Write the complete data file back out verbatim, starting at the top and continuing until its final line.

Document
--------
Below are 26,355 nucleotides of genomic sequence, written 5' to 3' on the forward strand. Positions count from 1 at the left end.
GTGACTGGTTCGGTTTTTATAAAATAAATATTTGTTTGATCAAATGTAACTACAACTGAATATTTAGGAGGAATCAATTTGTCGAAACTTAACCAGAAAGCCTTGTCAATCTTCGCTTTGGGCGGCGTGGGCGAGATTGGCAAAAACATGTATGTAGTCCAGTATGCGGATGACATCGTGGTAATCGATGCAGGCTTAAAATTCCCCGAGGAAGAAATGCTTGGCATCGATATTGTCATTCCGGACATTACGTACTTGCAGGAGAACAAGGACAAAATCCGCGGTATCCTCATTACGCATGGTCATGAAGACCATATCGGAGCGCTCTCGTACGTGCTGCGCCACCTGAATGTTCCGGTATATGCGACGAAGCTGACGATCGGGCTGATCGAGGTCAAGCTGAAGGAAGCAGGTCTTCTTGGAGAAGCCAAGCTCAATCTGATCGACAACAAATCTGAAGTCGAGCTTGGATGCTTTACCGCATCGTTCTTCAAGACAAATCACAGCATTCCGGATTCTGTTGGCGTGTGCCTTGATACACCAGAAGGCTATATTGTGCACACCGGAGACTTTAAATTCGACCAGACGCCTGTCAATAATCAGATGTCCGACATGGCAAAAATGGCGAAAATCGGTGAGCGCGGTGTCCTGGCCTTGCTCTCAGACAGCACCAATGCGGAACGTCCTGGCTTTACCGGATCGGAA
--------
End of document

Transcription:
Below are 26,355 nucleotides of genomic sequence, written 5' to 3' on the forward strand. Positions count from 1 at the left end.
GTGACTGGTTCGGTTTTTATAAAATAAATATTTGTTTGATCAAATGTAACTACAACTGAATATTTAGGAGGAATCAATTTGTCGAAACTTAACCAGAAAGCCTTGTCAATCTTCGCTTTGGGCGGCGTGGGCGAGATTGGCAAAAACATGTATGTAGTCCAGTATGCGGATGACATCGTGGTAATCGATGCAGGCTTAAAATTCCCCGAGGAAGAAATGCTTGGCATCGATATTGTCATTCCGGACATTACGTACTTGCAGGAGAACAAGGACAAAATCCGCGGTATCCTCATTACGCATGGTCATGAAGACCATATCGGAGCGCTCTCGTACGTGCTGCGCCACCTGAATGTTCCGGTATATGCGACGAAGCTGACGATCGGGCTGATCGAGGTCAAGCTGAAGGAAGCAGGTCTTCTTGGAGAAGCCAAGCTCAATCTGATCGACAACAAATCTGAAGTCGAGCTTGGATGCTTTACCGCATCGTTCTTCAAGACAAATCACAGCATTCCGGATTCTGTTGGCGTGTGCCTTGATACACCAGAAGGCTATATTGTGCACACCGGAGACTTTAAATTCGACCAGACGCCTGTCAATAATCAGATGTCCGACATGGCAAAAATGGCGAAAATCGGTGAGCGCGGTGTCCTGGCCTTGCTCTCAGACAGCACCAATGCGGAACGTCCTGGCTTTACCGGATCGGAA